[Viewpoint] Protecting intellectual property rights

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[Viewpoint] Protecting intellectual property rights

The Ministry of Culture, Sports and Tourism released a press statement in September last year stating that practices of violating software copyrights in the public sector have been declining with a piracy rate at below 1 percent. In its survey of 214 public organizations in 2010, use of unauthorized software stopped at 0.7 percent, compared with 1.46 percent in a survey of 461 agencies in 2009.

But the press release is hardly convincing. Even the staff working in the surveyed organizations laughed at the finding. Anyone in the field can testify the data does not reflect the reality. Use of unauthorized software at the Ministry of National Defense, for one, reaches far above 10 percent.

Kathleen Stephens, former U.S. ambassador to Korea, last year demanded a fix as computers with files of unauthorized software can cause disruptions in the security network between the two countries’ military outposts. Many among the government agencies did not even respond to the ministry’s questionnaire in 2010. The Board of Audit and Inspection, Financial Supervisory Commission, Ministry of Environment and the National Customs Service are suspected of bypassing the survey because they had something to hide.

Infringement of copyright laws would have been passable before. But the Free Trade Agreement between Korea and the United States that took effect in March requires the government and public offices to use purchased and authorized software. The culture ministry on Nov. 28 last year issued an act on specific guidelines on copyright violations. Use of unauthorized software, when caught, could exact punitive actions for violating the bilateral trade agreement article. Software piracy is no longer a corporate problem as it can trigger trade friction.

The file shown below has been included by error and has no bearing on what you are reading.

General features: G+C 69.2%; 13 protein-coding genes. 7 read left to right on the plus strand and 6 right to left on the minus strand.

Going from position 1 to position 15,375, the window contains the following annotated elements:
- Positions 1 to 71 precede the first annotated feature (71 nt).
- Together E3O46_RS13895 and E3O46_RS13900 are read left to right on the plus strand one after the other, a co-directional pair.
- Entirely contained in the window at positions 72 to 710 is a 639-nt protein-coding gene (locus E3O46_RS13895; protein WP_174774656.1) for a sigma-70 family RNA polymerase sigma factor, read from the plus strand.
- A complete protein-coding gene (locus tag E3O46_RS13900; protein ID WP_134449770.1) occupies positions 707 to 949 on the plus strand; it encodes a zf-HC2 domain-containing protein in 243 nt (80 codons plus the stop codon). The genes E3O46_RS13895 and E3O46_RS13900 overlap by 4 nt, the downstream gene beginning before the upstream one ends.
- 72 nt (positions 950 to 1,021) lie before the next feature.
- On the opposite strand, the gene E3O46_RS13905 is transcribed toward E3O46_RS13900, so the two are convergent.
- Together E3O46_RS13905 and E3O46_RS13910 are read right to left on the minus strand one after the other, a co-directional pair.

The Korea-U.S. FTA has been effective for more than a month. The main opposition which failed to win a majority in the April 11 legislative election no longer threatens to nullify the trade pact. We should now scrutinize the agreement details to augment the benefits and lessen the damage.

The Presidential Council on National Competitiveness held a meeting on Thursday at the Digital Media Center in Western Seoul. The event chaired by the president aimed to evaluate the country’s status in IT sector ahead of the Science Day on Saturday, IT Day on Sunday and World Intellectual Property Rights Day on Thursday. The agenda included broad issues on the IT sector, including the changes necessary after the FTA.

We call our nation an IT powerhouse. Yet our software piracy rate embarrassingly reaches 40 percent, sharply higher than the 27 percent average among 34 member countries of the Organization of Economic Cooperation and Development. According to a survey by the Korea Software Property Right Council, losses from software piracy amounted to 750 billion won ($658 million) last year, up 25 percent from the previous year. The figure has not counted losses in jobs and tax revenue.

Illegal copying like free downloading of proprietary software caused a loss of 35,700 jobs and tax revenue of 147.8 billion won, according to a study by the Korea Culture Tourism Institute in 2010. Such practices take a toll on productivity, causing losses worth 4 trillion won. The local software industry is placing hopes on reinforced protective actions against infringement of property rights in the wake of the Korea-U.S. FTA.

The government and public sector use unauthorized software mostly out of habit and a tight budget. Local governments with a weak budget base are more prone to illegal software use. But it is hypocritical to insist that piracy rate hovers below 1 percent. It may not be easy for the government to admit to its follies. But hiding them won’t make them go away. The time has come to end unethical bad habits. If the government does not use authorized software, it cannot demand consumers to do otherwise.

Protection of intellectual property rights is a necessity to digitalize the nation. If we are not honest ourselves, we cannot raise claims against other countries like China for infringing on our copyrights and trademarks. The government should first conduct an accurate survey on software use and increase the necessary budget to enforce the legal use of software.

*The author is the director of the JoongAng Ilbo Economic Research Institute.

by Shim Shang-bok
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